August 18, 2003
"The reindeer industry is one of the state's underutilized resources," said Kristin Ryan, director of DEC's division of environmental health.
Currently, to be processed and sold nationwide, reindeer meat must come from USDA inspected slaughtering and processing plants. DEC's regulations, closely modeled after USDA standards, provide for state-run inspections that afford operators and processors easier access to state inspectors, and opportunities to reach a broader market. Without inspection, reindeer meat cannot be sold to restaurants and other national distributors, and may only be distributed locally under certain circumstances (18 AAC 31.820). Inspected reindeer meat also commands a higher market price.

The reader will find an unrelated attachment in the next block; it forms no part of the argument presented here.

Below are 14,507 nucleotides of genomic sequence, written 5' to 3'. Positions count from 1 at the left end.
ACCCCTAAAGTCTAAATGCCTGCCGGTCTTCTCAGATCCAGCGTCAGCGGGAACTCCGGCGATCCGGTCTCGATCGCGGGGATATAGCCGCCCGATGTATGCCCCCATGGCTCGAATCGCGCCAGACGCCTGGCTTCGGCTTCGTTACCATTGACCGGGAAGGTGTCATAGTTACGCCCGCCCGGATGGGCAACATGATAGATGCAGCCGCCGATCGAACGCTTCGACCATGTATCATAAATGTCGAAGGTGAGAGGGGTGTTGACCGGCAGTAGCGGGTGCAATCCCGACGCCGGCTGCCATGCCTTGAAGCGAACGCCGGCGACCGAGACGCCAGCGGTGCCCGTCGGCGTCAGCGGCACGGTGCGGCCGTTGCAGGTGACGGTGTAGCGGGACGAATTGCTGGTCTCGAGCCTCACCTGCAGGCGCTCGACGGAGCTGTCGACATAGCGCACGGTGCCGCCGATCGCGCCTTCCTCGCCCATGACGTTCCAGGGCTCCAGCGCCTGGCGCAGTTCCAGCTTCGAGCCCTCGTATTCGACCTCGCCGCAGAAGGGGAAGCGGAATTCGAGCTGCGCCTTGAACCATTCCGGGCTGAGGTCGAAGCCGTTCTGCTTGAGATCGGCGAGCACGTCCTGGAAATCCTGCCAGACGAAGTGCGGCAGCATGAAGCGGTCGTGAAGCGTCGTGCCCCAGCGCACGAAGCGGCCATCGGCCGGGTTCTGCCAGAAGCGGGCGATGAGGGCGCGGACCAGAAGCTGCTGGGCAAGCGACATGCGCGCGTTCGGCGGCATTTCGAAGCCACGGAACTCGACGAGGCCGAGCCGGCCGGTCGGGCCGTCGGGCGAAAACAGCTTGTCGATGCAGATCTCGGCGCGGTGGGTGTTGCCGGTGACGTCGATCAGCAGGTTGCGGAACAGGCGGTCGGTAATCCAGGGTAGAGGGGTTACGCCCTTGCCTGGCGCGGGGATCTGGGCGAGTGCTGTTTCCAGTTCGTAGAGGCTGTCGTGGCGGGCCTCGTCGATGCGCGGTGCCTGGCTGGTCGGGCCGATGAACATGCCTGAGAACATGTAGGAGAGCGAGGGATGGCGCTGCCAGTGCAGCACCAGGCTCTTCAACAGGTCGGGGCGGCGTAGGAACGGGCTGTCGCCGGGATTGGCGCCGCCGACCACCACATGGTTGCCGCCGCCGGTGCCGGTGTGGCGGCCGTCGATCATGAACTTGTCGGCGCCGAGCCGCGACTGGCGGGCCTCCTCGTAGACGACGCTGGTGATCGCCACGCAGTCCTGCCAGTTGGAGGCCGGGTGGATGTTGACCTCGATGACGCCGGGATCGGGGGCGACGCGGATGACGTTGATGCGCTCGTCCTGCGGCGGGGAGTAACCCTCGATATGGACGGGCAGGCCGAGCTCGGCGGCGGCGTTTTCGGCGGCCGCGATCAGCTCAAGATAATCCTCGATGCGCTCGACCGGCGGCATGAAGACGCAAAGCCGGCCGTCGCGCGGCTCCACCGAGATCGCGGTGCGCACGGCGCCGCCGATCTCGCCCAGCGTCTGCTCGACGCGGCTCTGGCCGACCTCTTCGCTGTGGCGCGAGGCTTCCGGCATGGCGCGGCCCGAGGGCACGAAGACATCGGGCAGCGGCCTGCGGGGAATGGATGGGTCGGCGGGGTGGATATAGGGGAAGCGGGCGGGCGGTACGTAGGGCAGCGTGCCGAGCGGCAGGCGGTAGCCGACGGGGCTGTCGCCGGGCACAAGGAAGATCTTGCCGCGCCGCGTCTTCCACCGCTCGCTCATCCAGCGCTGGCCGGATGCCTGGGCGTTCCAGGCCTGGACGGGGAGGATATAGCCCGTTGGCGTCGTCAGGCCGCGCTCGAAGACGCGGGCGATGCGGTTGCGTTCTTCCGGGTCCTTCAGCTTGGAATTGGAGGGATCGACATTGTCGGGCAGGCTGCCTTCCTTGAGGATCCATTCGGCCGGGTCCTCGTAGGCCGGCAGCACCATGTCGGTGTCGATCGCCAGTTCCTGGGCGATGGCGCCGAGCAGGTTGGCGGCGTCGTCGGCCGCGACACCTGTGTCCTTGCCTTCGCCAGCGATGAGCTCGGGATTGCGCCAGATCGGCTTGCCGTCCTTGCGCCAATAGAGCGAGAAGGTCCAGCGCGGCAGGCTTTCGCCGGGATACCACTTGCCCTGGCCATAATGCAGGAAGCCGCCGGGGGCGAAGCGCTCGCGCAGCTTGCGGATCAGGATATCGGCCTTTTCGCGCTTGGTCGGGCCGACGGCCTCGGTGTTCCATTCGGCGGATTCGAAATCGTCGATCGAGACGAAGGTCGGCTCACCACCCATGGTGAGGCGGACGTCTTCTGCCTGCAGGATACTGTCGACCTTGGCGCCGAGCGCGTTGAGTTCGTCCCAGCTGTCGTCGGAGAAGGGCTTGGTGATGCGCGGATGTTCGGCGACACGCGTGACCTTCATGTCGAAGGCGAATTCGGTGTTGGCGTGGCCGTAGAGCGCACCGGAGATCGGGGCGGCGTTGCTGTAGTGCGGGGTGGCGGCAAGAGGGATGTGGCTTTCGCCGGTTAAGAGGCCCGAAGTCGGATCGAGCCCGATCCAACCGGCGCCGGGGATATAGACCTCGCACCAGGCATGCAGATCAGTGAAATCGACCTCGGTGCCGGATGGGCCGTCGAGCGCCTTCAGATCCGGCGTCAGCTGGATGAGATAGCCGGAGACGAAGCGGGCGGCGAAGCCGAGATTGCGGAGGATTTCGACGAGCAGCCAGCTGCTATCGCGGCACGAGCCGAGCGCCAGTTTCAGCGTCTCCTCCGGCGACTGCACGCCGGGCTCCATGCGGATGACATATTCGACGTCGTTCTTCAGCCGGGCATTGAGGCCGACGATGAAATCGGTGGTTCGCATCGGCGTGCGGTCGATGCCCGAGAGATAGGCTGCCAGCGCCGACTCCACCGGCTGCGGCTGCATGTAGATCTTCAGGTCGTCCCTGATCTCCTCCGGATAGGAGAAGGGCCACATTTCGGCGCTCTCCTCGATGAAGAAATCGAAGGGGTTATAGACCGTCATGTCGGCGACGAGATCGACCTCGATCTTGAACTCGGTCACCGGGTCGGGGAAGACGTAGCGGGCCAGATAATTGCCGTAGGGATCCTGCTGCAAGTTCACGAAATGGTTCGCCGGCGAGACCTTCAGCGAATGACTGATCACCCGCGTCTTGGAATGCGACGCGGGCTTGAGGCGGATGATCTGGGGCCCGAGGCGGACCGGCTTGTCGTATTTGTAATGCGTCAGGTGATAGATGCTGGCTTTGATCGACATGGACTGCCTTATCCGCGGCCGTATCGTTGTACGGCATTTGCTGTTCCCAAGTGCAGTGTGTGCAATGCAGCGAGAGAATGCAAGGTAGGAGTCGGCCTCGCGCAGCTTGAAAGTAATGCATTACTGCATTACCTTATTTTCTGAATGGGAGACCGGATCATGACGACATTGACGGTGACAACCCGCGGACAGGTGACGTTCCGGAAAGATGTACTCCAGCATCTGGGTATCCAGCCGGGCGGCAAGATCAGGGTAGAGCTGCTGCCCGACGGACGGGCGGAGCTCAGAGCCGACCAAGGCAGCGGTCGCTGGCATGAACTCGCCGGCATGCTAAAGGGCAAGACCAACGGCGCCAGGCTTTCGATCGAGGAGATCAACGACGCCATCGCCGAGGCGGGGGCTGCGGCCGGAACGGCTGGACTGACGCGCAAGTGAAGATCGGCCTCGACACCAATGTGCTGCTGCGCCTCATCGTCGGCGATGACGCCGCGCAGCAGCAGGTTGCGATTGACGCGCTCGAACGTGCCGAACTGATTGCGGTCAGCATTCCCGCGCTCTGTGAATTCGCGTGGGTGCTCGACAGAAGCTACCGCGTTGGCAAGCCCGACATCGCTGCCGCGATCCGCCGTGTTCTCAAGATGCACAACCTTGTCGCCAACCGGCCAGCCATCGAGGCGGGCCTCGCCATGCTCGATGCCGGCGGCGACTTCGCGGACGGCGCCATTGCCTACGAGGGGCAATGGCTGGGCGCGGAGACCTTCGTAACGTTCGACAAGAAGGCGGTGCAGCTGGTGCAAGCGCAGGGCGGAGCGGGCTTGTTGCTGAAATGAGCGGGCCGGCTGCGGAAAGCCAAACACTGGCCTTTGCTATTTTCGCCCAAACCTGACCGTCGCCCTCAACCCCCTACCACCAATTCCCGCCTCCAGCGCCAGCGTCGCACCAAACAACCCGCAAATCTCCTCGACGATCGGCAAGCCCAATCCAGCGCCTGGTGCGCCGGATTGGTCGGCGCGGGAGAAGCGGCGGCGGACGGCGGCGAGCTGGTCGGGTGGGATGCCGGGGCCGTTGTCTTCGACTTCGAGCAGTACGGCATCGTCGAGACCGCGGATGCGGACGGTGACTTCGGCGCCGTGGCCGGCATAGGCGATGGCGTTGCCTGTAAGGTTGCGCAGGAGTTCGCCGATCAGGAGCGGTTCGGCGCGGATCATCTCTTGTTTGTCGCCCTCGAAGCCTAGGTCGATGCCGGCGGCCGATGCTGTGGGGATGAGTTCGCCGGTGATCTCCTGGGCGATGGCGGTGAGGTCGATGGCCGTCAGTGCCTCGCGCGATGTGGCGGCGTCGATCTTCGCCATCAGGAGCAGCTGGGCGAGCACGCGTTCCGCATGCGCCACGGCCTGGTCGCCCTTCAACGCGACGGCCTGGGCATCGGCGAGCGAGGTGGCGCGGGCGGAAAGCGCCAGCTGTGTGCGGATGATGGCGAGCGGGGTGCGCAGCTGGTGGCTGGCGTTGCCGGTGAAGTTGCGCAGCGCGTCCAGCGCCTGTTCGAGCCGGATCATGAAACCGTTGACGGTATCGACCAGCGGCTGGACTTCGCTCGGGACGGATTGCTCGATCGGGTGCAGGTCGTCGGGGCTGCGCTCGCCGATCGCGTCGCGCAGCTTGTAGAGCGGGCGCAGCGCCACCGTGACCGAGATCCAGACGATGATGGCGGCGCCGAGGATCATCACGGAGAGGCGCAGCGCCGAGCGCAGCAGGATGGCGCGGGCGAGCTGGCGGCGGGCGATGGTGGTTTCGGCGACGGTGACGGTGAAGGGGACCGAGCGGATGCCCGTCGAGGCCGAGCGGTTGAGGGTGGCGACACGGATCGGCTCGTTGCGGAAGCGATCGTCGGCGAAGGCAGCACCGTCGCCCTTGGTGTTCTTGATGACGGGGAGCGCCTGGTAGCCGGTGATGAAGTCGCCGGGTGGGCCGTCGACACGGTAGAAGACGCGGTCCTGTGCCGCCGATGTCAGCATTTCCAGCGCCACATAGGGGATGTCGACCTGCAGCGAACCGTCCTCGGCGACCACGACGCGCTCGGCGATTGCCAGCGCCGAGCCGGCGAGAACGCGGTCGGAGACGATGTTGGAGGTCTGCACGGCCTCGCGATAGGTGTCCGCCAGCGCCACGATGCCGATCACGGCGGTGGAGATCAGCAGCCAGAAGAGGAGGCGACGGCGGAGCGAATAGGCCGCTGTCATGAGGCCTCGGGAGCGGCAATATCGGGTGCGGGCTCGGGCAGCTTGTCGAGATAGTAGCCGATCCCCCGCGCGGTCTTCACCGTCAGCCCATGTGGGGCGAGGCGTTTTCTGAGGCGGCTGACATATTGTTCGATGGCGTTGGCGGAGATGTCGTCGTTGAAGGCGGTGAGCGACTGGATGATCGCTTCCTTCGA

"The new regulations open up options to buy locally," said Doug Drum of Indian Valley Meats, who sells reindeer sausage. "We have no problem selling our reindeer sausage and would welcome more reindeer meat from local suppliers."
Reindeer herding is a traditional part of Alaska Native culture and plays an important economic role in rural Alaska. The inspection program supports Alaska's unique rural industry by allowing for flexibility and lower costs to processors who must have plant inspections to sell their product. "The reindeer industry is a diamond in the rough and we're doing what we can to encourage its cultivation," Ryan said.
For more information about reindeer herding in Alaska, visit the University of Alaska Fairbanks Reindeer Research Program's website at http://reindeer.salrm.uaf.edu/.
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